Rabbi Jeremy Stern
Dec 8, 2013
To Whom it May Concern:
If one were to apply the logic of Talia Lavin’s article on halachic prenups (“For many agunot, halachic prenups won’t break their chains” Nov. 27 2013) to road traffic safety, one would conclude that airbags and seatbelts are ineffective measures in preventing fatalities on the road. Just as some people got married before the invention of the halachic prenup and others continue to marry without it, so too some older cars were built without airbags and not everyone buckles up. So why tout the effectiveness of such safety measures?!
What Ms. Lavin did not include at all in her article, despite our extensive conversation on the topic when she interviewed me, was the fact that we at the Organization for the Resolution of Agunot (ORA), as well as the staff at the Beth Din of America, have found the halachic prenup to be 100% effective in assuring that a get is given unconditionally and in a timely fashion. While we have seen over 500 cases of get-refusal, we have yet to see a case where a properly signed halachic prenup did not work, whereas we have seen several cases in which it did ensure the timely and unconditional issuance of a get. In almost all cases in which the halachic prenup is invoked the case never reaches the civil courts because the husband knows that he would be fighting (and paying for) a losing battle. That is undoubtedly a win. We do not need more test cases like Rachel Light’s to prove that the prenup works, because very few husbands are so self-defeating that they would challenge the civil validity of the prenup when they have every reason to believe that they will lose and pay dearly for it.
Ms. Lavin’s article argues that the halachic prenup is unsatisfactory as a solution to the plight of agunot because it is not utilized throughout the Orthodox world. The fight for Tamar Epstein’s freedom, which made international headlines two years ago, spurred widespread interest throughout the Modern Orthodox world in the halachic prenup. Now, in light of Gital Dodelson’s case, which has shocked the Orthodox world writ large, we are starting to see significant interest beyond the Modern Orthodox community in implementing the halachic prenup. Rather than be discouraged, now is the time to redouble our efforts in standardizing the use of the halachic prenup at every Jewish marriage!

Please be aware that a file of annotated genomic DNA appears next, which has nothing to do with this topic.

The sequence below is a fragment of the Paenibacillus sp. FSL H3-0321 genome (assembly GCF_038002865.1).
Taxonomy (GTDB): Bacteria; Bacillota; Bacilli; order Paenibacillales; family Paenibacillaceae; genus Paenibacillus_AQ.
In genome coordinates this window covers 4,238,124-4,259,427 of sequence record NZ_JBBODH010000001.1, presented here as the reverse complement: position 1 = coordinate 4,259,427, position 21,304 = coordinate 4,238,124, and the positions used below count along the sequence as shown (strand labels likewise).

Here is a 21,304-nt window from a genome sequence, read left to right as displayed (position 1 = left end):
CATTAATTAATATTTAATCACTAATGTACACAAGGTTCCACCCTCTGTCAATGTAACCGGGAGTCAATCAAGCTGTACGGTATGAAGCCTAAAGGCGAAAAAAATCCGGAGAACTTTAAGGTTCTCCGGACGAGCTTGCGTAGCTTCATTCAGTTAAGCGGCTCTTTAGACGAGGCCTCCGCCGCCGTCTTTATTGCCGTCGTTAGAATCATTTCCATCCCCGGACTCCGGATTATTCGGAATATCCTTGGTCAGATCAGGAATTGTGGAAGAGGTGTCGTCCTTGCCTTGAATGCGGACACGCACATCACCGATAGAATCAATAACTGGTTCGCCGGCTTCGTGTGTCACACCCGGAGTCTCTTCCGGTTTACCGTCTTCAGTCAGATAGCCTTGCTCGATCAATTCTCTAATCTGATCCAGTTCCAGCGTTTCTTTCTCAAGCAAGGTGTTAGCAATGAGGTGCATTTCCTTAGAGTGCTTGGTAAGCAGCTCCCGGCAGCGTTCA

Since Ms. Lavin did not include it in her article, I would like to delineate the reasons why we have seen the halachic prenup to be so effective:
As a binding arbitration agreement to the Beth Din of America, it eliminates the forum-shopping between different batei din which is a tremendous source of frustration and game playing when trying to determine where, under what circumstances, and under what conditions, a get is issued. At ORA, we have encountered countless cases where women spend years without a get because the two sides cannot agree on a beit din.
The enforcement mechanism creates a burdensome financial disincentive for a husband to refuse to give a get. Even for extremely wealthy couples, if they are battling each other in a contentious divorce (in which couples fight over nickels and dimes) then the obligation of paying his wife $55,000 per year will weigh heavily on a recalcitrant husband. I will note here that this financial obligation is above and beyond anything that the wife would otherwise be entitled to in Jewish or civil law. Thus, her waiving her rights to that money in exchange for the get is not extortion, but rather using the agreement to do what it is supposed to do: take the get off the table and ensure that all other contentious issues of the divorce can be addressed on their own terms.
With a halachic prenup, a woman is able to pressure her husband to give her a get early on in the divorce process, before he becomes entrenched in his stance of get-refusal, and before other contentious divorce matters are settled (when he may try to use the get to reverse settlements or decisions that are not entirely to his liking).
Putting aside the civilly binding element of the prenup and enforcement mechanism, with a prenup a groom signs his name that he will do the right thing and promptly give a get in the event of a divorce. Few people like to be called liars. Additionally, the psychological commitment that the husband has made at the start of the marriage may impact his attitude with its dissolution.
The refusal of a prospective groom to sign a halachic prenup can serve as a red flag to a prospective bride of controlling and abusive attitudes which her fiancé possesses. This should alert her to the fact that he may not be someone with whom she should bind herself in matrimony.
We may find that the halachic prenup will not work in every single case. But, so far, it has, and we anticipate that it will work in nearly all cases. While every agunah case is a tragedy, if we can prevent the vast majority of such situations we will have done a tremendous service to our community, and, most importantly, to our sisters, mothers, and daughters.
Rabbi Jeremy Stern
Executive Director, ORA